Is God calling you to pastor, plant, or revitalize?

What if one local church could plant 200 churches, start 100 non-profits, reach thousands of people every year and still have too small of a vision?


Western business has had quite a toll on the church. Simply consider the way a corporation works and expands. That is precisely what has taken root with the new age of church planting. As a result, we have one church with five or six campuses and there’s a cap on its growth. It can only expand so far and grow so much. In Scripture, we see quite a different model of church planting. In Acts 11-14, we read of how God uses churches to plant churches in this age and a picture is painted of what God has been doing in every age. Let’s think together for a moment.

I love that we have so many church-planting organizations. Being Southern Baptist, our local church gets to contribute to missionary work in the United States and abroad through the Cooperative Program. This program is great. My hope is that I am not misread on that point. As great as programs like the Cooperative Program are, communities are growing faster than churches and 90% of churches (according to Thom Rainer) are in decline. While numerical attendance is not the point, it can be indicative of a local church’s health and her work in sharing the Gospel of Jesus Christ. More churches need to be planted and we are in desperate need of great revitalization in the vast majority of local church bodies. That means one thing- returning to a Biblical view of the Gospel, outreach, evangelism, and church planting.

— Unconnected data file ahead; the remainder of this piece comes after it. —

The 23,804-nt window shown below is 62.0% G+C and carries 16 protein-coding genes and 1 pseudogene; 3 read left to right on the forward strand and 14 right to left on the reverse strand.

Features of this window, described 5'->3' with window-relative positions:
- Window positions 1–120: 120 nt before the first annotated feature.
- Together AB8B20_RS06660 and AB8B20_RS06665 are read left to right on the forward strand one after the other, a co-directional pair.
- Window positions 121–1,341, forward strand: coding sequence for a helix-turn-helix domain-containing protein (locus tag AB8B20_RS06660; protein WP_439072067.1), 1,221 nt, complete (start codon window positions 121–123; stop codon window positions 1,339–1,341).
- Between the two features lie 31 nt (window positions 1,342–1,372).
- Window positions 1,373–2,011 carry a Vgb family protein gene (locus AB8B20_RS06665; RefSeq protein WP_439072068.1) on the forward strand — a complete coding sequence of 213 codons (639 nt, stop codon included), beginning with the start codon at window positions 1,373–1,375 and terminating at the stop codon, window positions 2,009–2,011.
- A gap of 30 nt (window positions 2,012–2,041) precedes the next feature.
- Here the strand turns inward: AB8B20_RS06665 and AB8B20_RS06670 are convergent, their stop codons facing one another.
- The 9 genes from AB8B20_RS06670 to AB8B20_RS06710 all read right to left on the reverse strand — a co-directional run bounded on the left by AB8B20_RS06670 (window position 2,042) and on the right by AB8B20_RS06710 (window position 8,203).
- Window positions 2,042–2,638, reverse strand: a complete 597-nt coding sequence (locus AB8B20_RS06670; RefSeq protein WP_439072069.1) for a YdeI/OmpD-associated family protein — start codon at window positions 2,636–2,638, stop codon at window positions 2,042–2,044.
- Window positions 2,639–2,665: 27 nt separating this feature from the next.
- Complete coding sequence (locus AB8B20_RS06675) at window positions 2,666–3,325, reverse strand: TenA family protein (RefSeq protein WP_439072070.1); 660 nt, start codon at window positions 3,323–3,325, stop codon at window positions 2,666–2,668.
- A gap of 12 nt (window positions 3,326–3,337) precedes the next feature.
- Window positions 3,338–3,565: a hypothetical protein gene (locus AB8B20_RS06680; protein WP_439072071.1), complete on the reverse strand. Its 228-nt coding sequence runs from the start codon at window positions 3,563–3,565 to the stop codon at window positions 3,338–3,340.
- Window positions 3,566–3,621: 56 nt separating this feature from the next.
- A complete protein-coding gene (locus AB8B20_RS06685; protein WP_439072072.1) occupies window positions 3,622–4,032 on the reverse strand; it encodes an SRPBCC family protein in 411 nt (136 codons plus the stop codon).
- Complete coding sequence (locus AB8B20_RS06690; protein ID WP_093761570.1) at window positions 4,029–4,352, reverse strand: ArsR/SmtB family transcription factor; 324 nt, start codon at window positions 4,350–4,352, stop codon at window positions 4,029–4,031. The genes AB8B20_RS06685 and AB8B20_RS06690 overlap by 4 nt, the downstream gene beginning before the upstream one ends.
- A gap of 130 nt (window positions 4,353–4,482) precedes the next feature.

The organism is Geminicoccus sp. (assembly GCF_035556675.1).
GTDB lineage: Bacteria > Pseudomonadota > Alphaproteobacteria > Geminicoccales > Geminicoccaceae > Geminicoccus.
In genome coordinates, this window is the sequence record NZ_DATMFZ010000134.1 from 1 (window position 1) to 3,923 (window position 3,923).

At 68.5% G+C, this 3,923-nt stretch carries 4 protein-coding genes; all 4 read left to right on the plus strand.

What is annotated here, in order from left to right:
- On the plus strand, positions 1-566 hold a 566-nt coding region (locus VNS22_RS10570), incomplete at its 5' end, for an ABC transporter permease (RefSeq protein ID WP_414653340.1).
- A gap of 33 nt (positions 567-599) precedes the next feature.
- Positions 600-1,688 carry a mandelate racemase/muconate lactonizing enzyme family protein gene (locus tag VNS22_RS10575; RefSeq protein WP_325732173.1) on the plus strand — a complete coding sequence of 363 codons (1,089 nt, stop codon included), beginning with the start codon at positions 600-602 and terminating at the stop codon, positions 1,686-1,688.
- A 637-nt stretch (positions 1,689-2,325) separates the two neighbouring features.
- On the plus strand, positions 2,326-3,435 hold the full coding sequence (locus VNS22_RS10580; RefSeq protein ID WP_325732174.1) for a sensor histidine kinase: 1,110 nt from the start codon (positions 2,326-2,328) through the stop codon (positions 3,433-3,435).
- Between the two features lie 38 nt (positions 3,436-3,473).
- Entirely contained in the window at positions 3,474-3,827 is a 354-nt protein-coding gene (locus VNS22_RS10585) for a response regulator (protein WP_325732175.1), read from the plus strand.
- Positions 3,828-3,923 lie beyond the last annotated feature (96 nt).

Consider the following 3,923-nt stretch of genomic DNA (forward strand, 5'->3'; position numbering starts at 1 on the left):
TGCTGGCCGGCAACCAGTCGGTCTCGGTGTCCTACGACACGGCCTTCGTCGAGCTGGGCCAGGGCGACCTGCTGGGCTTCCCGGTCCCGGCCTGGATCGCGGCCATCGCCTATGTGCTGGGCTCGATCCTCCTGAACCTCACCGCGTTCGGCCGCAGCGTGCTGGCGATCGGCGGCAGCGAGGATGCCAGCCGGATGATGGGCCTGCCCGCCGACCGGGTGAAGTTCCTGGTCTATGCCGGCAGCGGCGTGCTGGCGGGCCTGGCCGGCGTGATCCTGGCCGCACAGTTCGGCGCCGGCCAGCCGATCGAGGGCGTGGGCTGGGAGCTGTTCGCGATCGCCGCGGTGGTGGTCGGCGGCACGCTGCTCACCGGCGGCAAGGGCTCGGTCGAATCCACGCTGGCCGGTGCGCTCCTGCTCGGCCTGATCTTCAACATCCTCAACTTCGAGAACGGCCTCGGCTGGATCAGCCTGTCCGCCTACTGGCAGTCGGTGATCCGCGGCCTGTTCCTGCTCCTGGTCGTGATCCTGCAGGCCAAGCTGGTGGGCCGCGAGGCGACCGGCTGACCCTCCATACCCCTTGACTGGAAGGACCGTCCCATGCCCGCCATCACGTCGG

In 2018, before I was contacted by the elders at TCATS, God started laying church planting on my heart. I wanted to return to a place of ministry where we had done much outreach and where those people we had reached out to could not find what they would refer to as a Biblical church. I started praying about church planting and developed a model that would accomplish these basic things:

    1. It would encourage only people who are truly called by God to plant/pastor a church.
    2. It would serve as a body (or rather group of bodies) through whom we could experience God’s work of reaching more people with the Gospel than we even think of a multi-site or megachurch reaching.
    3. There would be 0 starting costs and very little administrative stress so that pastors can focus on the work of the Gospel, the ministry of the Word.

What’s the catch? There has to be a catch, right? We haven’t really seen anyone else doing this type of work in church planting and revitalization, so there has to be a catch- some sort of caveat. In all honesty, the model is so simple and I can’t believe that I haven’t heard of anyone else doing this. I came up with the model as I investigated the Scriptures. I was amazed that the answers, God’s way of doing things, were right there for everyone to read- yet no modern church that I knew of was doing things this way. Then, I picked up Francis Chan’s book, Letters to the Church. What I was dreaming, and the model that I had developed, was already being done. Francis Chan wasn’t the only one doing this. Millions of churches around the world have been doing things this way for centuries and, by all indication, it has been serving the Gospel better than all of our new methods combined. There is a catch. The sending church and the missions organization must decrease and Christ must increase. That, my friends, is much more difficult for us than you might imagine because of our unrighteousness.